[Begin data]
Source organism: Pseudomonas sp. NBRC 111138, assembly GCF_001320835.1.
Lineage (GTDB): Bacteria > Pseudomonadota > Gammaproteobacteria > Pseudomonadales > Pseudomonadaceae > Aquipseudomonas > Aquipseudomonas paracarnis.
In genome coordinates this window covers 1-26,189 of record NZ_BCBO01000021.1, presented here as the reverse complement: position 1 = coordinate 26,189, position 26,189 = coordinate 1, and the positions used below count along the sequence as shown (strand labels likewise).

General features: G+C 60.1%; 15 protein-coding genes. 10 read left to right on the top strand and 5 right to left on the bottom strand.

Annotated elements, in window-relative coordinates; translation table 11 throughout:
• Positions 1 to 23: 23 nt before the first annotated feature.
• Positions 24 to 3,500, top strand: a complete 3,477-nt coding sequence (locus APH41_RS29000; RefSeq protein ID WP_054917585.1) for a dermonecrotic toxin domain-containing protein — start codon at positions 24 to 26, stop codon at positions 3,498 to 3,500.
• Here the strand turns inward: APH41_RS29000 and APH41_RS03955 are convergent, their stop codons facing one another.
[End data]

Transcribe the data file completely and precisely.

Source organism: Pseudomonas sp. NBRC 111138, assembly GCF_001320835.1.
Lineage (GTDB): Bacteria > Pseudomonadota > Gammaproteobacteria > Pseudomonadales > Pseudomonadaceae > Aquipseudomonas > Aquipseudomonas paracarnis.
In genome coordinates this window covers 1-26,189 of record NZ_BCBO01000021.1, presented here as the reverse complement: position 1 = coordinate 26,189, position 26,189 = coordinate 1, and the positions used below count along the sequence as shown (strand labels likewise).

General features: G+C 60.1%; 15 protein-coding genes. 10 read left to right on the top strand and 5 right to left on the bottom strand.

Annotated elements, in window-relative coordinates; translation table 11 throughout:
• Positions 1 to 23: 23 nt before the first annotated feature.
• Positions 24 to 3,500, top strand: a complete 3,477-nt coding sequence (locus APH41_RS29000; RefSeq protein ID WP_054917585.1) for a dermonecrotic toxin domain-containing protein — start codon at positions 24 to 26, stop codon at positions 3,498 to 3,500.
• Here the strand turns inward: APH41_RS29000 and APH41_RS03955 are convergent, their stop codons facing one another.